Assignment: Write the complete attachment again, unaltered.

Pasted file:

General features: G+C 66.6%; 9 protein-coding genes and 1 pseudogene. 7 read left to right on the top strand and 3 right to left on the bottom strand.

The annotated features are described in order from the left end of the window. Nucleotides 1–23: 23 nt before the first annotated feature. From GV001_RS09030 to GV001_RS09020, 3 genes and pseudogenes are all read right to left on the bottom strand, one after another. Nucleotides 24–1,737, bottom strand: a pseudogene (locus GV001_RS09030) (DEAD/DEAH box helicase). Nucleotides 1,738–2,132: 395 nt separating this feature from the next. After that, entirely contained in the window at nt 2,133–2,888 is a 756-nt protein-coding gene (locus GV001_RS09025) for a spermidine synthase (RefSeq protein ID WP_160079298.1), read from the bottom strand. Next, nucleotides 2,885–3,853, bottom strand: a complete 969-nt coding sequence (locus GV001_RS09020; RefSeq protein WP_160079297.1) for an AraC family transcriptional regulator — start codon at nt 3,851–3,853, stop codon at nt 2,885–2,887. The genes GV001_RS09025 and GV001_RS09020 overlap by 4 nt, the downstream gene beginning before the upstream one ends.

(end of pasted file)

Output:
General features: G+C 66.6%; 9 protein-coding genes and 1 pseudogene. 7 read left to right on the top strand and 3 right to left on the bottom strand.

The annotated features are described in order from the left end of the window. Nucleotides 1–23: 23 nt before the first annotated feature. From GV001_RS09030 to GV001_RS09020, 3 genes and pseudogenes are all read right to left on the bottom strand, one after another. Nucleotides 24–1,737, bottom strand: a pseudogene (locus GV001_RS09030) (DEAD/DEAH box helicase). Nucleotides 1,738–2,132: 395 nt separating this feature from the next. After that, entirely contained in the window at nt 2,133–2,888 is a 756-nt protein-coding gene (locus GV001_RS09025) for a spermidine synthase (RefSeq protein ID WP_160079298.1), read from the bottom strand. Next, nucleotides 2,885–3,853, bottom strand: a complete 969-nt coding sequence (locus GV001_RS09020; RefSeq protein WP_160079297.1) for an AraC family transcriptional regulator — start codon at nt 3,851–3,853, stop codon at nt 2,885–2,887. The genes GV001_RS09025 and GV001_RS09020 overlap by 4 nt, the downstream gene beginning before the upstream one ends.